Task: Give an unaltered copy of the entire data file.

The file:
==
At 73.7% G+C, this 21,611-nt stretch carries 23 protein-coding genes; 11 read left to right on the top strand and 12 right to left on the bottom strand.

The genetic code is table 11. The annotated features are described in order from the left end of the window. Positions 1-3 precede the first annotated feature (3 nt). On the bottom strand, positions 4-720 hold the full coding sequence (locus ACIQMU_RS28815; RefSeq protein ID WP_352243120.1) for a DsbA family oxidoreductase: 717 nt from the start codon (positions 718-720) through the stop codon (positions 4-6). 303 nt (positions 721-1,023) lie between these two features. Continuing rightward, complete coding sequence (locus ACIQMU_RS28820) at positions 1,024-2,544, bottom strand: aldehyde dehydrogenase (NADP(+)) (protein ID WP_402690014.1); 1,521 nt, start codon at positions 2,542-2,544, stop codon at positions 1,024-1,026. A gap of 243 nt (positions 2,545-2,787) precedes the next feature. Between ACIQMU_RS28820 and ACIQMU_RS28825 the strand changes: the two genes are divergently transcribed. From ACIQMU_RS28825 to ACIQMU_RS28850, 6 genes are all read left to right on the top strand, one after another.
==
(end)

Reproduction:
At 73.7% G+C, this 21,611-nt stretch carries 23 protein-coding genes; 11 read left to right on the top strand and 12 right to left on the bottom strand.

The genetic code is table 11. The annotated features are described in order from the left end of the window. Positions 1-3 precede the first annotated feature (3 nt). On the bottom strand, positions 4-720 hold the full coding sequence (locus ACIQMU_RS28815; RefSeq protein ID WP_352243120.1) for a DsbA family oxidoreductase: 717 nt from the start codon (positions 718-720) through the stop codon (positions 4-6). 303 nt (positions 721-1,023) lie between these two features. Continuing rightward, complete coding sequence (locus ACIQMU_RS28820) at positions 1,024-2,544, bottom strand: aldehyde dehydrogenase (NADP(+)) (protein ID WP_402690014.1); 1,521 nt, start codon at positions 2,542-2,544, stop codon at positions 1,024-1,026. A gap of 243 nt (positions 2,545-2,787) precedes the next feature. Between ACIQMU_RS28820 and ACIQMU_RS28825 the strand changes: the two genes are divergently transcribed. From ACIQMU_RS28825 to ACIQMU_RS28850, 6 genes are all read left to right on the top strand, one after another.